Abortion in Britain discriminates against disabled, new numbers say

After a long legal battle, abortion statistics released by the British government show a “shocking level of discrimination” against the disabled, pro-life groups said.

“Between 2001 and 2010, the number of abortions on the ground of disability rose by one-third, 10 times that of abortions generally. It is clear that legal abortion is a system which discriminates, fatally, against the disabled,” commented Anthony Ozimic, the communications manager of the Society for the Protection of Unborn Children.

The British Department of Health has released the numbers, gestational ages and types of disabilities of babies aborted between 2002 and 2010. In 2010, 482 babies with Down’s syndrome were aborted.

Sixty-six of the late abortions in 2010 were linked to nervous system problems such as spina bifida. No late-term abortions were carried out for cleft lip and palate, but seven were carried out before the legal limit of 24 weeks for this reason, the BBC reports.

Another 29 late abortions were carried out for chromosomal problems, including 10 for Down’s syndrome and 10 for Edward’s syndrome.

The ProLife Alliance characterized the effort to release the statistics as a “David and Goliath legal battle.” Its freedom of information request in February 2005 took six years to fulfill.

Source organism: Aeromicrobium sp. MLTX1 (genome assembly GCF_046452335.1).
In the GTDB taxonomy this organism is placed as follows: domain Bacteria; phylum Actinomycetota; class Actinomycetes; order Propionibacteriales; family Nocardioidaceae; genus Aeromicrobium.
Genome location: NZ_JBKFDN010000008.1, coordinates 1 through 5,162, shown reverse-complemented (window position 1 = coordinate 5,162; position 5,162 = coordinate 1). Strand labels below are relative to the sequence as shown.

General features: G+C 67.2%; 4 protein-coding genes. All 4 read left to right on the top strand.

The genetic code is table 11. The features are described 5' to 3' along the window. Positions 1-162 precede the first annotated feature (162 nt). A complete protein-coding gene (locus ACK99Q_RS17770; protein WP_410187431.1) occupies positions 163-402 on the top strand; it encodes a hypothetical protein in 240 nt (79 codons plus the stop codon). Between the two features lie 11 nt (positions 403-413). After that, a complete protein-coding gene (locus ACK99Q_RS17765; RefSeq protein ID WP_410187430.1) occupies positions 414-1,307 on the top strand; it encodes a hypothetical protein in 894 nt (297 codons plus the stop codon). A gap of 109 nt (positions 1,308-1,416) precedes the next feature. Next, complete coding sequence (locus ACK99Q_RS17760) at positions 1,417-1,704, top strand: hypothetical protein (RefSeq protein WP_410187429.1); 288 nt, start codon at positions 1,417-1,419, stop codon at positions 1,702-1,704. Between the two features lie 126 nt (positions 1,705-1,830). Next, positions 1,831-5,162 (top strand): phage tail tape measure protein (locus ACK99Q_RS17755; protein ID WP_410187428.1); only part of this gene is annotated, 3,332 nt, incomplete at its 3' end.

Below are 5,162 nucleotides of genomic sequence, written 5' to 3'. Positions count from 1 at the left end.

The alliance said that it is opposed to all abortion, but it added that the termination of babies who could survive outside the womb is “always particularly horrifying.”

“We have always argued that if these abortions are permitted under law, there should be no attempt whatsoever to hide details of the numbers or justifications,” the organization said July 4.

“(T)his is a great victory for transparency and freedom of speech and we are delighted that full information about the justification for late abortions is now being made available in the same detail as it was in 2001,” said Julia Millington, spokeswoman for the ProLife Alliance.

Her organization thanked former MP Ann Widdecombe and Prof. Stuart Campbell, who gave expert evidence in court on the organization’s behalf.

Until 2003 the British Department of Health published statistics on all late abortions. Its 2002 figures sparked an outcry when they showed one abortion targeted a baby with a cleft lip and palate, an easily reparable problem.

Pro-life groups said the rules were being flouted to weed out “less than perfect babies.” Anglican cleric Rev. Joanna Jepson, who was born with a jaw deformity, filed a complaint which resulted in a police investigation into whether the abortion was illegal.

Abortion on “social” grounds is legal only in the first 24 weeks of pregnancy. The 1967 Abortion Act, which applies to Scotland and England and Wales, makes it legal to abort an unborn child up to birth if there is a substantial risk of “serious” physical or mental abnormality.

One of the doctors involved in the 2002 cleft palate abortion was identified by journalists in 2004 using public information, causing concerns that the identity of the patient could also be revealed.

The Health Department in 2003 decided no longer to reveal detailed information on late abortions where procedures involving certain medical conditions numbered less than 10.

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